Colonial? Boutique? Or both?!
Well, we do see the white walls, rooms are accessed along semi-exposed corridors, complete with wooden feature landings and there is an abundance of grand archways; courtyards with inviting seats beckon you to rest and smell the flowers. The style is seriously modern, it is sophisticated, it has absolutely exquisite design details and it does have several colonial indicators. However! With its tapestry print cushions on concrete benches, its tiled floors and metal features, it does fall firmly into the Moorish / Middle Eastern camp – all that said, we’d say this very special place has created a style of its own, and if you adore uncluttered, fresh, spacious luxury, then you will totally adore Fort Bazaar!
A taste of excellence
As well as a daintily positioned cinema, charming spa and vibrant bar, you’ll also find a superb gourmet restaurant at Fort Bazaar. This culinary heaven is the domain of acclaimed Australian chef, Neal Giles and is a magnet for visitors to the fort as well as residents; it welcomes you into a friendly, social vibe and tempts you with decadent sharing platters, homemade dips and pickles all with an undeniable Middle Eastern thread.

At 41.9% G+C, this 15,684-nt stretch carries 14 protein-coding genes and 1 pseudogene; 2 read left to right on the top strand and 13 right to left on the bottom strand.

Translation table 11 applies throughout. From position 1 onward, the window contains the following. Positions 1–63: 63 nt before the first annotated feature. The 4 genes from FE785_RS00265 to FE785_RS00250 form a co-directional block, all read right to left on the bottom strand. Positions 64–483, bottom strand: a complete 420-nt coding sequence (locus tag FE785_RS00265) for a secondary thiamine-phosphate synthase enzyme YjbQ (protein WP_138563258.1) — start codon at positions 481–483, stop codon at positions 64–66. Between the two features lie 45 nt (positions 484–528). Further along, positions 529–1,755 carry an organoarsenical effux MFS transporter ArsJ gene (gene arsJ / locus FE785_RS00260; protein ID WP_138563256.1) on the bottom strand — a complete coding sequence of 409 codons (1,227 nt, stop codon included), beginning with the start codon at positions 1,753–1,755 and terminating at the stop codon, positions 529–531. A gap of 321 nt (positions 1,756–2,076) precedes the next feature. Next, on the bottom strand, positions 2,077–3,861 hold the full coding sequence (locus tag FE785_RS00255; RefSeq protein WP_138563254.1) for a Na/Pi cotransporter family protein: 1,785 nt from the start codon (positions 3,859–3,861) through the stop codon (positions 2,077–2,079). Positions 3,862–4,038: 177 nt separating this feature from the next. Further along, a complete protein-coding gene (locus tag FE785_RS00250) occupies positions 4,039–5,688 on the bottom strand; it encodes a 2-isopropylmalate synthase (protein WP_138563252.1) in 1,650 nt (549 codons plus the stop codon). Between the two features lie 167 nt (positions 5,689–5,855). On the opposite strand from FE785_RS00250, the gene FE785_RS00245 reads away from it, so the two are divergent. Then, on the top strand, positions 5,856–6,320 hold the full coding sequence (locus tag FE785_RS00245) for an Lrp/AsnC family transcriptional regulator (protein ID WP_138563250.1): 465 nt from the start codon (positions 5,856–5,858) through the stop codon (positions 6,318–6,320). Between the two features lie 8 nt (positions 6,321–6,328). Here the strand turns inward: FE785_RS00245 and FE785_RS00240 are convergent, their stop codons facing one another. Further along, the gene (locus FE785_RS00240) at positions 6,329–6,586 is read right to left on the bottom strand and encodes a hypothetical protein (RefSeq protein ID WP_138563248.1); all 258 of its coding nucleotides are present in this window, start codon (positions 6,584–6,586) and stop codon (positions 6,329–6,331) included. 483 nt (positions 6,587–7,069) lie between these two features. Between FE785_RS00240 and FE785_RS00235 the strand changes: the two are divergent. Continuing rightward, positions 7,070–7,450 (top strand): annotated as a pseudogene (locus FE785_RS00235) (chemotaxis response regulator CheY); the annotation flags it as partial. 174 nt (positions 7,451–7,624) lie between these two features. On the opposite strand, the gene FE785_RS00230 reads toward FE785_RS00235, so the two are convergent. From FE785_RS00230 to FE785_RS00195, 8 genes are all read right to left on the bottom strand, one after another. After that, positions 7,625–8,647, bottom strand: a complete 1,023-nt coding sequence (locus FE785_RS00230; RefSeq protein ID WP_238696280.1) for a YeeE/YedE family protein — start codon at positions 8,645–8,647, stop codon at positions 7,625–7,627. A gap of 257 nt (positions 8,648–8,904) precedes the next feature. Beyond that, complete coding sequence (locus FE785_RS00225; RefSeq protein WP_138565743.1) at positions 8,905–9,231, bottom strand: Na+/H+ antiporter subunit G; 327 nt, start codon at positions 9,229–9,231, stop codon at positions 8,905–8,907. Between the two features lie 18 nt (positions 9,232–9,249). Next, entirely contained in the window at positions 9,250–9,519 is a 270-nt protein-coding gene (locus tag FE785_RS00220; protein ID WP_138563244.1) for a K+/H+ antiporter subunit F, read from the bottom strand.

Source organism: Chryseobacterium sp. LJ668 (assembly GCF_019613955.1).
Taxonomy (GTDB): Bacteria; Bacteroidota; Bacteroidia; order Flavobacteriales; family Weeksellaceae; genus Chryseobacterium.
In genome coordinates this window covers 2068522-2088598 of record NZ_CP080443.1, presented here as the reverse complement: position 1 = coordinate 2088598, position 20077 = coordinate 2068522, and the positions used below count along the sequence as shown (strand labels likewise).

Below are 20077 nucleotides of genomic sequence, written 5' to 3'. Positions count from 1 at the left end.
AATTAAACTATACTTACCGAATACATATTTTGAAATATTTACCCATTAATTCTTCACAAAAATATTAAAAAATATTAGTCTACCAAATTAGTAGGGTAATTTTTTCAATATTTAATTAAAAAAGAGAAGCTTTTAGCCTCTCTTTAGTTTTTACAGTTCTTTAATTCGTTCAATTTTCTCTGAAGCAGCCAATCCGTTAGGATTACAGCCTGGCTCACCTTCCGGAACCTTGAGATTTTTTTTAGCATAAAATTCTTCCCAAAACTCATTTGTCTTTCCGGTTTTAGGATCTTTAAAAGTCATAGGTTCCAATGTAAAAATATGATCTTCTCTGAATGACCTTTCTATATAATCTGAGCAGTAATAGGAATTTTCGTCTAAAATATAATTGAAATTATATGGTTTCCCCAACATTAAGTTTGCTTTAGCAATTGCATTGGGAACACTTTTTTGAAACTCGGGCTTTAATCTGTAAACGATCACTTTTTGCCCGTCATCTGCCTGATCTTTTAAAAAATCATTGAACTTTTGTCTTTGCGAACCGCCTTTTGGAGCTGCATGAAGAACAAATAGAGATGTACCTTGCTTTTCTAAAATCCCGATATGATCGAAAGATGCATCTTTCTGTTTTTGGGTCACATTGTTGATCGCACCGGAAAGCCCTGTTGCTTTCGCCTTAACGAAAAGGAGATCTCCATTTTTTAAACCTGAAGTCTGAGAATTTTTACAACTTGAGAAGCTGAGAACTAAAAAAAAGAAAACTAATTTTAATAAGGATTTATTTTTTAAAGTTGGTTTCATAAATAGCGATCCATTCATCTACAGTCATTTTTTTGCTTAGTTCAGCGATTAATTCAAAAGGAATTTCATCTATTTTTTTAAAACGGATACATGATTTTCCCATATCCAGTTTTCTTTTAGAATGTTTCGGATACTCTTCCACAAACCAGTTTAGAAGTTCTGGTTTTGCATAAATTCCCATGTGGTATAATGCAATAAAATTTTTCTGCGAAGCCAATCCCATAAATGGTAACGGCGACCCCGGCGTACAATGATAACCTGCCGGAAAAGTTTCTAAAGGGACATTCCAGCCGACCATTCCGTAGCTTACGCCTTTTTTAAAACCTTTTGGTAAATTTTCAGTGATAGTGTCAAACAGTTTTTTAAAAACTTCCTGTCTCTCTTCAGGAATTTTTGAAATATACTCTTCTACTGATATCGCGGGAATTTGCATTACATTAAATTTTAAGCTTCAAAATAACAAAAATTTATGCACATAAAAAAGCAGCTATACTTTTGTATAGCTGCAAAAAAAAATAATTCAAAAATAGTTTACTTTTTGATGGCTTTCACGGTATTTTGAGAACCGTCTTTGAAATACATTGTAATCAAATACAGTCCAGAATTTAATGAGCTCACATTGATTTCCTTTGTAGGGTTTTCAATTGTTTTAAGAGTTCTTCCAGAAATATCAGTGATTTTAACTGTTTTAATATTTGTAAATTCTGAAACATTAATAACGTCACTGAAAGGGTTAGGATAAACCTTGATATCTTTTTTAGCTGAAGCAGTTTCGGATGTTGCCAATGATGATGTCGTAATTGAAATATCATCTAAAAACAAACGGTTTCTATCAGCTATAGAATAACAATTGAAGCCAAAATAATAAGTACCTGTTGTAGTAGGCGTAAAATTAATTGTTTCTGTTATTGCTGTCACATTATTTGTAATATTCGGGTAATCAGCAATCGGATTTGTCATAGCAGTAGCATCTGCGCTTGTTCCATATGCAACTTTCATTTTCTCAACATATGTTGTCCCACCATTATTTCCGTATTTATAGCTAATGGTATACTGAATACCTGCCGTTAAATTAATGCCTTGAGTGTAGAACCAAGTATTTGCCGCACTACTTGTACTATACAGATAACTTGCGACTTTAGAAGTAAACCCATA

Beyond the Fort
The temptation to stay longer than you need to explore the fort itself will be strong, so if you’re bitten by the Fort Bazaar bug, simply take day trips out to see whales (from Mirissa), take a tea estate tour, cycle in the paddy fields or simply relax on the beach – simple!
Does it matter?
Taking into account our loose colonial rule of thumb analysis and matching it to our two delightful boutique properties here, we feel that good style is good style! A loving mix of traditional and modern works perfectly and if the word ‘colonial’ conjures up a guideline then that’s all that matters – enjoy!